The Caribbean’s fears that last November’s increase in Air Passenger Duty (APD) would deter UK tourists appear to have been confirmed by the latest arrivals figures.

A CTO spokesman said although the tourist board was still waiting to see a quarterly breakdown of the UK visitor statistics, it is believed the increase in APD for the Caribbean from £40 to £50 in economy class has had a negative impact.

The region suffered a 1% drop in international visitor numbers for the final quarter of 2009.

For 2009 as a whole, total European visitor numbers fell by 8.9%, with UK arrivals plunging by 11.8%.

Caribbean officials have been campaigning for the increase to be reconsidered, claiming the region is being unfairly hit by the charge.

The news does not bode well for this November, when APD for economy class to the Caribbean will rise again to £75.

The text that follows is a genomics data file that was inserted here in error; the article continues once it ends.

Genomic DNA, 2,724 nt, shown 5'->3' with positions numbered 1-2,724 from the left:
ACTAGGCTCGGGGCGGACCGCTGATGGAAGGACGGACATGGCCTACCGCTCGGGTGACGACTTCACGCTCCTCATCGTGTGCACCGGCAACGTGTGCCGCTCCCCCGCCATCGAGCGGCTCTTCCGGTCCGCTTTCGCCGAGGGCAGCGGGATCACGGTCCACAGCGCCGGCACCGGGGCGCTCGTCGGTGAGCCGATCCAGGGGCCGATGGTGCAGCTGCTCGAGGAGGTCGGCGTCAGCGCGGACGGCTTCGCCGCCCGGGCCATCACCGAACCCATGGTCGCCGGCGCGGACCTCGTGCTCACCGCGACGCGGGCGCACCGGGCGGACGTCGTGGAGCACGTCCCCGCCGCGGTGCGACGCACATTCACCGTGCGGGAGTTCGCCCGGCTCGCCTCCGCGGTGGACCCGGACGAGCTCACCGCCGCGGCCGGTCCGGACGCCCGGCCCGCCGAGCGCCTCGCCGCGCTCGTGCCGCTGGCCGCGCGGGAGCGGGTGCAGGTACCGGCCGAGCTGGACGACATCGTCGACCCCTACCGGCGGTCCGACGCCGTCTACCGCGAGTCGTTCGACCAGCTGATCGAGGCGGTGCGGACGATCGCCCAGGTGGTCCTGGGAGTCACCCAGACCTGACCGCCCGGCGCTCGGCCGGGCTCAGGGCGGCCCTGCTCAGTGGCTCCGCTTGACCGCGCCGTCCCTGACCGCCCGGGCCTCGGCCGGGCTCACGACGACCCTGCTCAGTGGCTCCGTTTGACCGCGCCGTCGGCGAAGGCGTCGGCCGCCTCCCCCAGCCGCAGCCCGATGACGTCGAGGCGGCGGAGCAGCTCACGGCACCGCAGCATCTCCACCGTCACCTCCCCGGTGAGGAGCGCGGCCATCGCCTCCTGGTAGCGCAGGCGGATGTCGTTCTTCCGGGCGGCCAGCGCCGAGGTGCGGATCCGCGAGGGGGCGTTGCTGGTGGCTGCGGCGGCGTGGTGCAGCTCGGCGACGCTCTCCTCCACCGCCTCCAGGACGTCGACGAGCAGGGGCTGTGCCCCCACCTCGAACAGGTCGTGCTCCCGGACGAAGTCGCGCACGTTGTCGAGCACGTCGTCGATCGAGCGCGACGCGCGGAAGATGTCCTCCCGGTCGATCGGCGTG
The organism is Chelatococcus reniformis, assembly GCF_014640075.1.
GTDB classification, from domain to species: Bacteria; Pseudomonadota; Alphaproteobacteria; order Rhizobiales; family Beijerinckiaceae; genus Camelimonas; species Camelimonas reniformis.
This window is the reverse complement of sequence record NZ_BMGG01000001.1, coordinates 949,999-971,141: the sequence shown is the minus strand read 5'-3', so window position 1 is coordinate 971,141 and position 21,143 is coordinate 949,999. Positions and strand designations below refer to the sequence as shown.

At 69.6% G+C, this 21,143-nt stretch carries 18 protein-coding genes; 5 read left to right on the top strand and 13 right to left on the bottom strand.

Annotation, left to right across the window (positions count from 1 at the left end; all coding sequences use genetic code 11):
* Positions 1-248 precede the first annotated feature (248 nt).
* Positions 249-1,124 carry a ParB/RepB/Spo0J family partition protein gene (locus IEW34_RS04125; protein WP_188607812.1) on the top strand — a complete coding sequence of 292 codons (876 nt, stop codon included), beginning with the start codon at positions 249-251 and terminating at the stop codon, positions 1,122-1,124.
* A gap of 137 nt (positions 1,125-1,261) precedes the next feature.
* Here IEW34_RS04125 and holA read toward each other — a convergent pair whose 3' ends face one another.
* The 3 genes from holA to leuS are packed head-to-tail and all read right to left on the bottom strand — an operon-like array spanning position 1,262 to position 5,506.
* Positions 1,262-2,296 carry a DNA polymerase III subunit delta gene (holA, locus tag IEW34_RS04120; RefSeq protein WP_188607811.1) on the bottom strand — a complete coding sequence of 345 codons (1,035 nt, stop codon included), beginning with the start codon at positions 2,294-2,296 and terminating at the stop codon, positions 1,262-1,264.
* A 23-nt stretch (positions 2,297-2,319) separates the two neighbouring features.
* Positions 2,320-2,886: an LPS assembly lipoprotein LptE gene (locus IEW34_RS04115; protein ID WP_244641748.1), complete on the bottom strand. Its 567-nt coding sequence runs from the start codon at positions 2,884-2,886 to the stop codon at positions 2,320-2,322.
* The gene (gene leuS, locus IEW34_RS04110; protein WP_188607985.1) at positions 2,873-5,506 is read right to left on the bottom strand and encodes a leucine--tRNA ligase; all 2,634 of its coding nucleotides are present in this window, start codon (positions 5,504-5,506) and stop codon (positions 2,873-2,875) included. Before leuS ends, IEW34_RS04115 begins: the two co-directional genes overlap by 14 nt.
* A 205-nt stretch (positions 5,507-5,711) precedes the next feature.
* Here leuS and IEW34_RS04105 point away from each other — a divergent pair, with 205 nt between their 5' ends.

Meanwhile, the Jamaica Tourist Board said the island had not seen such a marked decline in UK visitor numbers as the rest of the Caribbean. It has reported a 2% drop for the whole of 2009.

UK regional director Elizabeth Fox said a 2% drop was a good result for the island given the global economic situation, adding: “In the world of travel, flat is the new black at the moment.

“Comparatively a 2% drop in arrivals is better than expected and better than many destinations are experiencing.

“We feel quite positive about the year ahead and expect to see at least a 6% rise in tourism.”